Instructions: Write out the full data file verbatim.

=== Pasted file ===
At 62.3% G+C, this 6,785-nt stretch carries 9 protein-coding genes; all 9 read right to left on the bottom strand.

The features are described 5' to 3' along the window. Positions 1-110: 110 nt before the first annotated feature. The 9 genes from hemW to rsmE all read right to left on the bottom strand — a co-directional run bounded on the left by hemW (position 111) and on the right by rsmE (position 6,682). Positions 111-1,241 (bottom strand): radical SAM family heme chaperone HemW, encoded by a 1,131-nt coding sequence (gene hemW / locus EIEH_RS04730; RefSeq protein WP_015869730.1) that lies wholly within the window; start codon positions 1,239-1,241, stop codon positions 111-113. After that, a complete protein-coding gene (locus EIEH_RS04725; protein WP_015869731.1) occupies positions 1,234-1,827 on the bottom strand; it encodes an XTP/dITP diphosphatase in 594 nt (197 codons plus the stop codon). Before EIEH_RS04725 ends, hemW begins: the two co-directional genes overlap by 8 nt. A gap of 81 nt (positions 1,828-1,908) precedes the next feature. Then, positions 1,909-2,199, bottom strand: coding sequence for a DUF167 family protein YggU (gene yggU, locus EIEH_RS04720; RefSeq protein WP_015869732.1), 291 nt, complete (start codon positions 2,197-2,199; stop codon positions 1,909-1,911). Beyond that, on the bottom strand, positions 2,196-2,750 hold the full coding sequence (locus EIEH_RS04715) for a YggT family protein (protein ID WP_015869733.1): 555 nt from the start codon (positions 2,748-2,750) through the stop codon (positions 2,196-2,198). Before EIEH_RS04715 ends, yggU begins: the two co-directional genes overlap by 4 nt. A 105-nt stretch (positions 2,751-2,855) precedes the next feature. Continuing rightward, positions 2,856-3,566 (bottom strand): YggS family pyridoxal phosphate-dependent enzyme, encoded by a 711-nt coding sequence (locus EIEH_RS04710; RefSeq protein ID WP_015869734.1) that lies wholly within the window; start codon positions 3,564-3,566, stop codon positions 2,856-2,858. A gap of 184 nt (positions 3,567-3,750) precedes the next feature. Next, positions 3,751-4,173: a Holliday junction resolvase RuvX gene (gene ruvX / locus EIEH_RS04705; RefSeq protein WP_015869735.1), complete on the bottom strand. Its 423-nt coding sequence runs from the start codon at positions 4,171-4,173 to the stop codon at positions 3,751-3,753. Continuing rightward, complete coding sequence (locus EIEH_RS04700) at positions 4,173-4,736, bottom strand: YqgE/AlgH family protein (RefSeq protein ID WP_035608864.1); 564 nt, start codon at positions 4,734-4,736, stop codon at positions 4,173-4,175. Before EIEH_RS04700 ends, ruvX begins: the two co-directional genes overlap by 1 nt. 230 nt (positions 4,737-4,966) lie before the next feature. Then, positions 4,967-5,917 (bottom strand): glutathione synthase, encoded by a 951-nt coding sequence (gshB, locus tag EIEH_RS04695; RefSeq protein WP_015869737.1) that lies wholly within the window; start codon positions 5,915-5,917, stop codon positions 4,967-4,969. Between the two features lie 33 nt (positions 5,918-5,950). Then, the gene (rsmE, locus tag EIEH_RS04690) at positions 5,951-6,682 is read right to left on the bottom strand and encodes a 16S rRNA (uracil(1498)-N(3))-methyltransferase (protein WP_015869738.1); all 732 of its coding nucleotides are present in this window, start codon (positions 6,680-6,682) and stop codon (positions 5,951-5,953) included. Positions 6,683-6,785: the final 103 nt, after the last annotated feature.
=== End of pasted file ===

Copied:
At 62.3% G+C, this 6,785-nt stretch carries 9 protein-coding genes; all 9 read right to left on the bottom strand.

The features are described 5' to 3' along the window. Positions 1-110: 110 nt before the first annotated feature. The 9 genes from hemW to rsmE all read right to left on the bottom strand — a co-directional run bounded on the left by hemW (position 111) and on the right by rsmE (position 6,682). Positions 111-1,241 (bottom strand): radical SAM family heme chaperone HemW, encoded by a 1,131-nt coding sequence (gene hemW / locus EIEH_RS04730; RefSeq protein WP_015869730.1) that lies wholly within the window; start codon positions 1,239-1,241, stop codon positions 111-113. After that, a complete protein-coding gene (locus EIEH_RS04725; protein WP_015869731.1) occupies positions 1,234-1,827 on the bottom strand; it encodes an XTP/dITP diphosphatase in 594 nt (197 codons plus the stop codon). Before EIEH_RS04725 ends, hemW begins: the two co-directional genes overlap by 8 nt. A gap of 81 nt (positions 1,828-1,908) precedes the next feature. Then, positions 1,909-2,199, bottom strand: coding sequence for a DUF167 family protein YggU (gene yggU, locus EIEH_RS04720; RefSeq protein WP_015869732.1), 291 nt, complete (start codon positions 2,197-2,199; stop codon positions 1,909-1,911). Beyond that, on the bottom strand, positions 2,196-2,750 hold the full coding sequence (locus EIEH_RS04715) for a YggT family protein (protein ID WP_015869733.1): 555 nt from the start codon (positions 2,748-2,750) through the stop codon (positions 2,196-2,198). Before EIEH_RS04715 ends, yggU begins: the two co-directional genes overlap by 4 nt. A 105-nt stretch (positions 2,751-2,855) precedes the next feature. Continuing rightward, positions 2,856-3,566 (bottom strand): YggS family pyridoxal phosphate-dependent enzyme, encoded by a 711-nt coding sequence (locus EIEH_RS04710; RefSeq protein ID WP_015869734.1) that lies wholly within the window; start codon positions 3,564-3,566, stop codon positions 2,856-2,858. A gap of 184 nt (positions 3,567-3,750) precedes the next feature. Next, positions 3,751-4,173: a Holliday junction resolvase RuvX gene (gene ruvX / locus EIEH_RS04705; RefSeq protein WP_015869735.1), complete on the bottom strand. Its 423-nt coding sequence runs from the start codon at positions 4,171-4,173 to the stop codon at positions 3,751-3,753. Continuing rightward, complete coding sequence (locus EIEH_RS04700) at positions 4,173-4,736, bottom strand: YqgE/AlgH family protein (RefSeq protein ID WP_035608864.1); 564 nt, start codon at positions 4,734-4,736, stop codon at positions 4,173-4,175. Before EIEH_RS04700 ends, ruvX begins: the two co-directional genes overlap by 1 nt. 230 nt (positions 4,737-4,966) lie before the next feature. Then, positions 4,967-5,917 (bottom strand): glutathione synthase, encoded by a 951-nt coding sequence (gshB, locus tag EIEH_RS04695; RefSeq protein WP_015869737.1) that lies wholly within the window; start codon positions 5,915-5,917, stop codon positions 4,967-4,969. Between the two features lie 33 nt (positions 5,918-5,950). Then, the gene (rsmE, locus tag EIEH_RS04690) at positions 5,951-6,682 is read right to left on the bottom strand and encodes a 16S rRNA (uracil(1498)-N(3))-methyltransferase (protein WP_015869738.1); all 732 of its coding nucleotides are present in this window, start codon (positions 6,680-6,682) and stop codon (positions 5,951-5,953) included. Positions 6,683-6,785: the final 103 nt, after the last annotated feature.